Both have the same basic tools -- semaphores, shared memory and message queues. They offer a slightly different interface to those tools, but the basic concepts are the same. One notable difference is that POSIX offers some notification features for message queues that Sys V does not. (See mq_notify().) Sys V IPC has been around for longer which has a couple of practical implications -- First, POSIX IPC is less widely implemented. I wrote a Python wrapper for POSIX IPC and its documentation lists what I know about POSIX IPC implementations on various platforms. On all of the platforms listed in that documentation, Sys V IPC is completely implemented AFAIK, whereas you can see the POSIX IPC is not. The second implication of their relative age is that POSIX IPC was designed after Sys V IPC had been used for a while. Therefore, the designers of the POSIX API were able to learn from the strengths and weaknesses of the Sys V API. As a result the POSIX API is simpler and easier to use IMO, and I recommend it over the Sys V API. I should note that I've never run any performance tests to compare the two. I would think that the older API (Sys V) would have had more time to be performance tuned, but that's just speculation which is of course no substitute for real-world testing. As to why there are two standards -- POSIX created their standard because they thought it was an improvement on the Sys V standard. But if everyone agreed that POSIX IPC is better, many many many programs still use Sys V IPC and it would take years to port them all to POSIX IPC. In practice, it would not be worth the effort so even if all new code used POSIX IPC as of tomorrow, Sys V IPC would stick around for many years. We can't tell you which you should use without knowing a lot more about what you intend to do, but the answers you have here should give you enough information to decide on your own.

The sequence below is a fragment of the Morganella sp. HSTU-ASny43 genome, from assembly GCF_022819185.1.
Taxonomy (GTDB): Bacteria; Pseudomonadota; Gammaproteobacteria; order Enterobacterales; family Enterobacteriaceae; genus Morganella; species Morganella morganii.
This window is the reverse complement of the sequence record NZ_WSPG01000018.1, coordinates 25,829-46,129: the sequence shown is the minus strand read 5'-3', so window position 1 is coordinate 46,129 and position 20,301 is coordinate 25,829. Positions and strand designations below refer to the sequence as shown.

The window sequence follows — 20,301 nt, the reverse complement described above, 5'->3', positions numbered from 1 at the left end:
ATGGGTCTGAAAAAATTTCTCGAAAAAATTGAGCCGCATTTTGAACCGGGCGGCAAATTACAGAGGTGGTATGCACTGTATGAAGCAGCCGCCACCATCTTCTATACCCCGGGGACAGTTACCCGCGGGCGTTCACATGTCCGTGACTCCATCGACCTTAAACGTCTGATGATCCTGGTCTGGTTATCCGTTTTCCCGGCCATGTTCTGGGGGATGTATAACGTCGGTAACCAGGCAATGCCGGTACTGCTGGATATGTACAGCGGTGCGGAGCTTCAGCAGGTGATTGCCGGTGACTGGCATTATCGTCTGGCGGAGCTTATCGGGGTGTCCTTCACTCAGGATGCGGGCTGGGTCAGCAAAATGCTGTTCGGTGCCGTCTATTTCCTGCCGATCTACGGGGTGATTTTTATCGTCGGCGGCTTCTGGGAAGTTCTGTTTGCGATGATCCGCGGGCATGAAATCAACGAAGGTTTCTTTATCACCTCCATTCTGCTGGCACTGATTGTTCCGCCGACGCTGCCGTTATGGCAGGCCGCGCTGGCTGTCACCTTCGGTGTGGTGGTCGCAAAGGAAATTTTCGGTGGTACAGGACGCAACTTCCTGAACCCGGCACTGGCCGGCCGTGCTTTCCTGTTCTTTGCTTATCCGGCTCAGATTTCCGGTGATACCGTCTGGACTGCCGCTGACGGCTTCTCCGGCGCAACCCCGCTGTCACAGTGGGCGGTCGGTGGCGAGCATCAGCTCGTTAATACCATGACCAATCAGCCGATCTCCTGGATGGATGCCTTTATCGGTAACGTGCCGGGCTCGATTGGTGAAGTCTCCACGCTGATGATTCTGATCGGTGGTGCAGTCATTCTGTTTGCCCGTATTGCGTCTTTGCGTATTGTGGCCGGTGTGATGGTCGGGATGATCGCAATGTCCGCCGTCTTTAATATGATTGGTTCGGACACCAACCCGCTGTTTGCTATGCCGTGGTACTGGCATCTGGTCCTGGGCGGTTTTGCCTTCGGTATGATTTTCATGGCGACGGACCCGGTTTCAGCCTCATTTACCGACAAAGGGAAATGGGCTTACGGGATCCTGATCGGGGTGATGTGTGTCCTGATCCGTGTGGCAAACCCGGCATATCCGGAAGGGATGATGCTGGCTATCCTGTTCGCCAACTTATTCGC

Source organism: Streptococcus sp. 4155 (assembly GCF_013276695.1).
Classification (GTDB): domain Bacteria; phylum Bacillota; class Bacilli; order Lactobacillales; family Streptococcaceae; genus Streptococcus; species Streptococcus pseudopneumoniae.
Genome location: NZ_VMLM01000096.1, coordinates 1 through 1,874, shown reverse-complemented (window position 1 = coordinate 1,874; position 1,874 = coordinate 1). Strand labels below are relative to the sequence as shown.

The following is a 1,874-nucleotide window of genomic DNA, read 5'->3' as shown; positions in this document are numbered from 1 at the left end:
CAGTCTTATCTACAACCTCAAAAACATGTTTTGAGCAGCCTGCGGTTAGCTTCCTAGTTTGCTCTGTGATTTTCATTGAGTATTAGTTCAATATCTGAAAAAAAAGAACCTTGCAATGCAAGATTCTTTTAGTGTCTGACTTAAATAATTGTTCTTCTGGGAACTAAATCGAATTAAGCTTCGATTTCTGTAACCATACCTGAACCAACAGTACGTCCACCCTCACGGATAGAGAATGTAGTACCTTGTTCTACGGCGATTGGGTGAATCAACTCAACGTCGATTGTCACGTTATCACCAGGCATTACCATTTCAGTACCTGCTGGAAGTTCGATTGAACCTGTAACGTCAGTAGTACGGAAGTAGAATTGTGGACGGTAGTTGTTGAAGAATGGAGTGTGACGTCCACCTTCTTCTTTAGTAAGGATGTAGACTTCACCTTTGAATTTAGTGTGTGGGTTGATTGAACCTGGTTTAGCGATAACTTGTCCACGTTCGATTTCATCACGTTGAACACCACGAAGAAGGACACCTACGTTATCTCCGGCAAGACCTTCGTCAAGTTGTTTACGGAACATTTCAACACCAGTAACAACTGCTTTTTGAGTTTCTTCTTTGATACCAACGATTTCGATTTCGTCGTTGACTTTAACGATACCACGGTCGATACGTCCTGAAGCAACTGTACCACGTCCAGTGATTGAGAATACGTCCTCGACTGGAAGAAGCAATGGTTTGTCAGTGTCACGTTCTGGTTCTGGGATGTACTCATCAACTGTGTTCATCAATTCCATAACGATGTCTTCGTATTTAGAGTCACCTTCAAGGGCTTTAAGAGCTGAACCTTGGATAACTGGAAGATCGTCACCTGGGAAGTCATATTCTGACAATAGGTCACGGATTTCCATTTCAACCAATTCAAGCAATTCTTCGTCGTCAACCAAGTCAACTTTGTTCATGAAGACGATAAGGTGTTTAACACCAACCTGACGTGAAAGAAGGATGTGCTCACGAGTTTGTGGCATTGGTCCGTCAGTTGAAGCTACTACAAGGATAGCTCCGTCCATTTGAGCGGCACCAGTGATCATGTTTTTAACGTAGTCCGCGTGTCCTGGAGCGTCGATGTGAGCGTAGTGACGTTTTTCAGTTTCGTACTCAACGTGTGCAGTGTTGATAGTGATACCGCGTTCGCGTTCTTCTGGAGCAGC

1. I believe the major difference is that all POSIX IPC is thread-safe, while most SysV IPC is NOT. 2. Because of Unix wars. The Single UNIX specification (SUS), aka POSIX, was created to standardise interfaces on Unix-based systems. 3. You probably want POSIX. Depends exclusively on your requirements.